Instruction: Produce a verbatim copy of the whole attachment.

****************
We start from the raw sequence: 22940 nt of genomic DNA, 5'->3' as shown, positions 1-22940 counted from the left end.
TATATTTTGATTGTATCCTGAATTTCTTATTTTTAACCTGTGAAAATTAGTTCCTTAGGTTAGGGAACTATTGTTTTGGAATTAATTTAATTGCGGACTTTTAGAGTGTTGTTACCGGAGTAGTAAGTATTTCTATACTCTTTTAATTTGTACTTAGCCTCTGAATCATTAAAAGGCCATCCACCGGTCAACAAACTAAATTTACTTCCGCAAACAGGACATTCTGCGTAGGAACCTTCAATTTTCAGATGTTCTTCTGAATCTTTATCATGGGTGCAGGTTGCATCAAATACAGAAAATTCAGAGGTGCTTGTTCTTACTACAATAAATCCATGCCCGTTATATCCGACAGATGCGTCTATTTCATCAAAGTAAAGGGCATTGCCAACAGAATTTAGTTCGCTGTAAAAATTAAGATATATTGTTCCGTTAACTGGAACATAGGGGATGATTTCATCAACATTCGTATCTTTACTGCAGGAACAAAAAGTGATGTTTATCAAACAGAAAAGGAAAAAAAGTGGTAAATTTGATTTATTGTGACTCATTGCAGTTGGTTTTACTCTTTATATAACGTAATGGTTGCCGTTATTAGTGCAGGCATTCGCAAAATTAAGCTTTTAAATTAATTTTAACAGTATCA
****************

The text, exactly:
We start from the raw sequence: 22940 nt of genomic DNA, 5'->3' as shown, positions 1-22940 counted from the left end.
TATATTTTGATTGTATCCTGAATTTCTTATTTTTAACCTGTGAAAATTAGTTCCTTAGGTTAGGGAACTATTGTTTTGGAATTAATTTAATTGCGGACTTTTAGAGTGTTGTTACCGGAGTAGTAAGTATTTCTATACTCTTTTAATTTGTACTTAGCCTCTGAATCATTAAAAGGCCATCCACCGGTCAACAAACTAAATTTACTTCCGCAAACAGGACATTCTGCGTAGGAACCTTCAATTTTCAGATGTTCTTCTGAATCTTTATCATGGGTGCAGGTTGCATCAAATACAGAAAATTCAGAGGTGCTTGTTCTTACTACAATAAATCCATGCCCGTTATATCCGACAGATGCGTCTATTTCATCAAAGTAAAGGGCATTGCCAACAGAATTTAGTTCGCTGTAAAAATTAAGATATATTGTTCCGTTAACTGGAACATAGGGGATGATTTCATCAACATTCGTATCTTTACTGCAGGAACAAAAAGTGATGTTTATCAAACAGAAAAGGAAAAAAAGTGGTAAATTTGATTTATTGTGACTCATTGCAGTTGGTTTTACTCTTTATATAACGTAATGGTTGCCGTTATTAGTGCAGGCATTCGCAAAATTAAGCTTTTAAATTAATTTTAACAGTATCA